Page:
Even with COVID-19, 2020 was a very busy year for us with reporting the results of four major randomized controlled trials, including one (Protocol AB) published in JAMA that evaluated the optimal management of vitreous hemorrhage in diabetic retinopathy. In 2021 we published an important two-year study (Protocol W) in JAMA Ophthalmology on the use of anti-VEGF therapy in diabetic retinopathy. Quite a few more papers will follow later in the year.
One of my favorite recent papers was published in JAMA in 2019. I view it as a landmark study (Protocol V) that showed treatment was not needed for most patients with good vision and center-involved diabetic macular edema (DME). In other words, the presence of mild macular edema in patients who have maintained good vision does not usually lead to long-term visual decline if it is not treated. In many cases, the edema can resolve on its own. It was an important finding for retina specialists and for the whole diabetic community.
Dr. Martin: The NIH funds the DRCR Retina Network. We then determine what trials we will conduct and how the money will be spent.
Anyone can put forward a protocol idea, including members of our Network and those outside of it. Many ophthalmologists have questions that arise in their practice, but not every question is answerable in the context of a randomized clinical trial or worth the seven-figure investment often required to answer it.
All ideas are reviewed by the Network’s operations group. The most viable ideas are presented to the entire investigator group, which meets twice a year. At each meeting, numerous new ideas are presented to gauge investigator interest. For those that get the most interest, I will write a first draft of the trial protocol. That draft protocol then goes to an executive committee, which votes whether or not it should move to the next step — a Protocol Design Committee (PDC).
After a full trial has been developed by the PDC, it is then sent for review by an NIH External Protocol Review Committee. If approved, it goes back to the executive committee for final approval. The person who presented the original idea usually ends up as protocol chair.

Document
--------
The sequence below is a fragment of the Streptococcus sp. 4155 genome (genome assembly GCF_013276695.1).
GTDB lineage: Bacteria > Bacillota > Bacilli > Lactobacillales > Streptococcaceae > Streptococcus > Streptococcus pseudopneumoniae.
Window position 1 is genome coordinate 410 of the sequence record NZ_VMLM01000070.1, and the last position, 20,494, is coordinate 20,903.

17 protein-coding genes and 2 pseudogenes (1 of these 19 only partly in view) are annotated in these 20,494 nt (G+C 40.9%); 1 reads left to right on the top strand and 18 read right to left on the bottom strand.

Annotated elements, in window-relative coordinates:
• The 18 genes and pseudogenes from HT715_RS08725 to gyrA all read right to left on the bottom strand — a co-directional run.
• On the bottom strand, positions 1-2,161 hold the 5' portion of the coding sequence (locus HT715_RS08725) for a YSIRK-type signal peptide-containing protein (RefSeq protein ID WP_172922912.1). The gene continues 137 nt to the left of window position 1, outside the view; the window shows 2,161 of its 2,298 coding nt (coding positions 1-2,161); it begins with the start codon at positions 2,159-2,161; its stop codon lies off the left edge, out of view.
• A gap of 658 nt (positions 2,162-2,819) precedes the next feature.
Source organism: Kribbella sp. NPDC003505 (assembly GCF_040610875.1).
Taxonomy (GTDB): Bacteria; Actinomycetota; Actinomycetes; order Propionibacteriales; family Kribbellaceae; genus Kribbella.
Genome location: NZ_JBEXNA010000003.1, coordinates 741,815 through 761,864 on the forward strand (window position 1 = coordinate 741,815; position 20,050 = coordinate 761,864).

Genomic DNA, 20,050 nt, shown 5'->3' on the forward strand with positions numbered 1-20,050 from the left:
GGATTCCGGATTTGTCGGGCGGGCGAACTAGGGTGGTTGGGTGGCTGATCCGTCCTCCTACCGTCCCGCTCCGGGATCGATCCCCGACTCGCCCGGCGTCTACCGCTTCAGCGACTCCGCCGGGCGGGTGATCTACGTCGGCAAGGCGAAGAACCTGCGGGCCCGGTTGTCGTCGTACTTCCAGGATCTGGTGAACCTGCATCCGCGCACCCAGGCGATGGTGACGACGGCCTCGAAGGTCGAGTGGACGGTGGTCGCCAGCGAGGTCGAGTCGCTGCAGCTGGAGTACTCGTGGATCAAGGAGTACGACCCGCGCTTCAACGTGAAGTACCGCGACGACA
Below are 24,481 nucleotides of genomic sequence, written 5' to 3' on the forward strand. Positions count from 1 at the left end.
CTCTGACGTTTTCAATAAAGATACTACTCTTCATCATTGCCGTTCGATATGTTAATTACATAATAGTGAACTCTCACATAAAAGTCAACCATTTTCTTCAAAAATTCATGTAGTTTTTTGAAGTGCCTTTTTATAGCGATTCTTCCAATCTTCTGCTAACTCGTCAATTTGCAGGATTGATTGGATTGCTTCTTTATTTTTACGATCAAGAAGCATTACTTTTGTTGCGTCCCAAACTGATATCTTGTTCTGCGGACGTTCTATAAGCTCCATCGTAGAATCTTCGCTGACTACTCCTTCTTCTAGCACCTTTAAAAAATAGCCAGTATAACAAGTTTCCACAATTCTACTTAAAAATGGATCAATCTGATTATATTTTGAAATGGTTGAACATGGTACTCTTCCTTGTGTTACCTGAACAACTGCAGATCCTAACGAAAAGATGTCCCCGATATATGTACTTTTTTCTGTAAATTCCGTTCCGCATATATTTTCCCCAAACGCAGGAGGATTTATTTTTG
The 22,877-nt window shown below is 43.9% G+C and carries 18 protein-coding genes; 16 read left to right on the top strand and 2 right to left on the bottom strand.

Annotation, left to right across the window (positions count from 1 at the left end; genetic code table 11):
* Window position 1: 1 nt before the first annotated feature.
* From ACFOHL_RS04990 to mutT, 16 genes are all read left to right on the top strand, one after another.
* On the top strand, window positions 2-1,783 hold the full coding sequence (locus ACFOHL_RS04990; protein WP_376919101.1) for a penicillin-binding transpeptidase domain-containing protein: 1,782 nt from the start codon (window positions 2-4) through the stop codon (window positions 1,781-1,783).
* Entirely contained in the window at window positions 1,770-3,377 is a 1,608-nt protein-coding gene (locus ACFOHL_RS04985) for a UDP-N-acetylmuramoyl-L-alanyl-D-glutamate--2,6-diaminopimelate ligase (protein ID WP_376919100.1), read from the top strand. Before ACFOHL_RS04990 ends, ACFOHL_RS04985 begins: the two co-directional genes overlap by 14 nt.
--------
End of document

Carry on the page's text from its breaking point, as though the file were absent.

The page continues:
It is a detailed, tedious but thoughtful process that helps ensure the Network invests its time and money wisely to answer only the most crisp, focused research questions that will provide the greatest value to our specialty and our patients.
When not crafting protocols, I discuss collaborative opportunities with pharmaceutical companies on behalf of the Network, including arrangements for additional funding or supplying test drugs. While the Network works independently from the pharmaceutical industry, it is important to collaborate since almost no new treatments move forward without a pharmaceutical company partner. My work in CATT underscored the importance of independent clinical trials, but pharmaceutical companies are extremely important partners. The monumental achievements of the DRCR Retina Network have reinforced that.
Dr. Martin: I recently gave a presentation on the top 5 most important findings from Network studies. In that list I mentioned DRCR Protocol I, which first identified anti-VEGF treatment as most effective for DME. DRCR Protocol T was another landmark study, which showed aflibercept was more effective than bevacizumab and ranibizumab at treating DME in select patients. DRCR Protocol S was the first to show that anti-VEGF therapy was effective for proliferative diabetic retinopathy.
New protocols currently in development could potentially lead to the next breakthroughs in retinal care. Upcoming trials will study the prevention of radiation retinopathy, vitreoretinal surgery for epiretinal membranes, and the optimal long-term management of neovascular AMD.